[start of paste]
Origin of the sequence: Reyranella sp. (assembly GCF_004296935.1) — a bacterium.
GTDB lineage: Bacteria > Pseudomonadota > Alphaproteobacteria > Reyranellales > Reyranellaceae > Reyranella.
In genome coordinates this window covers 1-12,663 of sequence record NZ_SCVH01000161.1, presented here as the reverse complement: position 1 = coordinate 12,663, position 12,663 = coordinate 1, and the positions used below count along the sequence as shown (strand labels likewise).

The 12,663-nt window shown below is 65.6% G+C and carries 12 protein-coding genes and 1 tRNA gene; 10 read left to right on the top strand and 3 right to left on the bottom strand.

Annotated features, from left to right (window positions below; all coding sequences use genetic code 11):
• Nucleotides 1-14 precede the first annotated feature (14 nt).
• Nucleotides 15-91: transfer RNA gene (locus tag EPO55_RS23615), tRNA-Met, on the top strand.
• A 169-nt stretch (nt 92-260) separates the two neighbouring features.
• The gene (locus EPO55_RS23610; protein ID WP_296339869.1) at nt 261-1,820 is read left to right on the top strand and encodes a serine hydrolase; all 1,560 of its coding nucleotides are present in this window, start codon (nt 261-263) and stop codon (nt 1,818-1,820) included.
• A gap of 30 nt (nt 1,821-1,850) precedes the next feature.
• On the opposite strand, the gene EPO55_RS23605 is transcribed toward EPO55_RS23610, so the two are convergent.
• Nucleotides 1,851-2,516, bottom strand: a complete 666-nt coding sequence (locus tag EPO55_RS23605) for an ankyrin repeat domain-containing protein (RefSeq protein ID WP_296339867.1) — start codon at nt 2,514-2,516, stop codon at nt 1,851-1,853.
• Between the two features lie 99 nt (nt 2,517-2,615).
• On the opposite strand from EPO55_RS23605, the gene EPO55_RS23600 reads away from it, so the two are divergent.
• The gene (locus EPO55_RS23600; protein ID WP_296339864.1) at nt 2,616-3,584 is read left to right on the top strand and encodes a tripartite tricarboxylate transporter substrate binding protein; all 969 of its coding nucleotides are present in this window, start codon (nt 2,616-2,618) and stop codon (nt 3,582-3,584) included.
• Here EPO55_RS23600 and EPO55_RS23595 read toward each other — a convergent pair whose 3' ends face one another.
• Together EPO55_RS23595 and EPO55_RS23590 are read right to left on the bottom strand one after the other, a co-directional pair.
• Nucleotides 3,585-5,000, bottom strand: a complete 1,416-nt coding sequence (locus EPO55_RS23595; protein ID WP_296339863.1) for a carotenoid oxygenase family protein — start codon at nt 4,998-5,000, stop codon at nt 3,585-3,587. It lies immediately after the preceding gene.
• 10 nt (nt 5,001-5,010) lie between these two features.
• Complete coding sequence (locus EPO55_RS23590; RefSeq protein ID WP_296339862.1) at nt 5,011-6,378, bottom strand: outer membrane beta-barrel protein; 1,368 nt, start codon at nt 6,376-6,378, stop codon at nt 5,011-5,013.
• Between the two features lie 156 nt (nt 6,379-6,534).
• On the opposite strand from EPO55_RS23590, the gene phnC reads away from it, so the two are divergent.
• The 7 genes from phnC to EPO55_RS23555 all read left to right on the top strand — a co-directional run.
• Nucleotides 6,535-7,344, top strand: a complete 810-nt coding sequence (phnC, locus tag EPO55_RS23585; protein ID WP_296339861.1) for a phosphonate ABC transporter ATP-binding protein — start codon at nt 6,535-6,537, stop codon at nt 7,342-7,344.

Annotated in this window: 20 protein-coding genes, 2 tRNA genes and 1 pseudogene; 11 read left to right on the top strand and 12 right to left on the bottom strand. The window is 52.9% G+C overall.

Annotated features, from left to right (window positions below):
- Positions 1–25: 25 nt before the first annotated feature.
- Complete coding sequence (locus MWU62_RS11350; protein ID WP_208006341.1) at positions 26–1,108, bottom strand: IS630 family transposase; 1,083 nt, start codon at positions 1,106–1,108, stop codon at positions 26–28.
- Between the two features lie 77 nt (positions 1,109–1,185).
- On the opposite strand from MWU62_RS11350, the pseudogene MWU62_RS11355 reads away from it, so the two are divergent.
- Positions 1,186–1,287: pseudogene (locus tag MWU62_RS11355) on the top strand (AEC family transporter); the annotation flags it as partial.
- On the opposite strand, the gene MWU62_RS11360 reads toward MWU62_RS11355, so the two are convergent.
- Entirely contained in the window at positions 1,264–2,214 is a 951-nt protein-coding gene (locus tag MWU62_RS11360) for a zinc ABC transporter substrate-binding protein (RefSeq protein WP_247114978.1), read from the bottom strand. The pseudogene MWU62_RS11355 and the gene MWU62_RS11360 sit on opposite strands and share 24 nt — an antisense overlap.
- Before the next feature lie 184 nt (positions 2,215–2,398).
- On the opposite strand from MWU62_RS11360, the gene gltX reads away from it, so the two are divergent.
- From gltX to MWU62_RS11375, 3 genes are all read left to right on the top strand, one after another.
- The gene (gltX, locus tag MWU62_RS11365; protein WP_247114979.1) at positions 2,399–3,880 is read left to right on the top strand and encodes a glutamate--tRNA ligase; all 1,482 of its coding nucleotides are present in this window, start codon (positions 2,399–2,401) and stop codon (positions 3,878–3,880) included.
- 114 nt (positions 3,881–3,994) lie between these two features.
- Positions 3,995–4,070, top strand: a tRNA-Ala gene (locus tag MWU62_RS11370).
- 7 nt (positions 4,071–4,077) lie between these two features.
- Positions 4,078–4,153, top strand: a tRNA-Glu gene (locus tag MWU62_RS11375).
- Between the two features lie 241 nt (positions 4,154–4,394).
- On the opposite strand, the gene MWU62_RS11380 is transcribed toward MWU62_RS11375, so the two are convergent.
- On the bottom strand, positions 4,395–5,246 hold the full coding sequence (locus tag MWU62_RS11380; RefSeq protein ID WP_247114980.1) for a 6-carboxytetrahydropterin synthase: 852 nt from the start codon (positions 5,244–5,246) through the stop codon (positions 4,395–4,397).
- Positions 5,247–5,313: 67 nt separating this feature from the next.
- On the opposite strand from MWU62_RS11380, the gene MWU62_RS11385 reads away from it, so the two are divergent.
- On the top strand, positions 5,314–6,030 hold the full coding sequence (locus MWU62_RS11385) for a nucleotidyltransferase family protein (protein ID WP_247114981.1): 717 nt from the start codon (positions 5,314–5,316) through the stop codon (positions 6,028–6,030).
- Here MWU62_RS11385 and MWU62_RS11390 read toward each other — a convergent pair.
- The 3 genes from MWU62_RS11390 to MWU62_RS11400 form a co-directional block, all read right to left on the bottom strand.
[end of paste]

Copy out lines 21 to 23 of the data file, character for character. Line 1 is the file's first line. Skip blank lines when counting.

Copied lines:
• Between the two features lie 156 nt (nt 6,379-6,534).
• On the opposite strand from EPO55_RS23590, the gene phnC reads away from it, so the two are divergent.
• The 7 genes from phnC to EPO55_RS23555 all read left to right on the top strand — a co-directional run.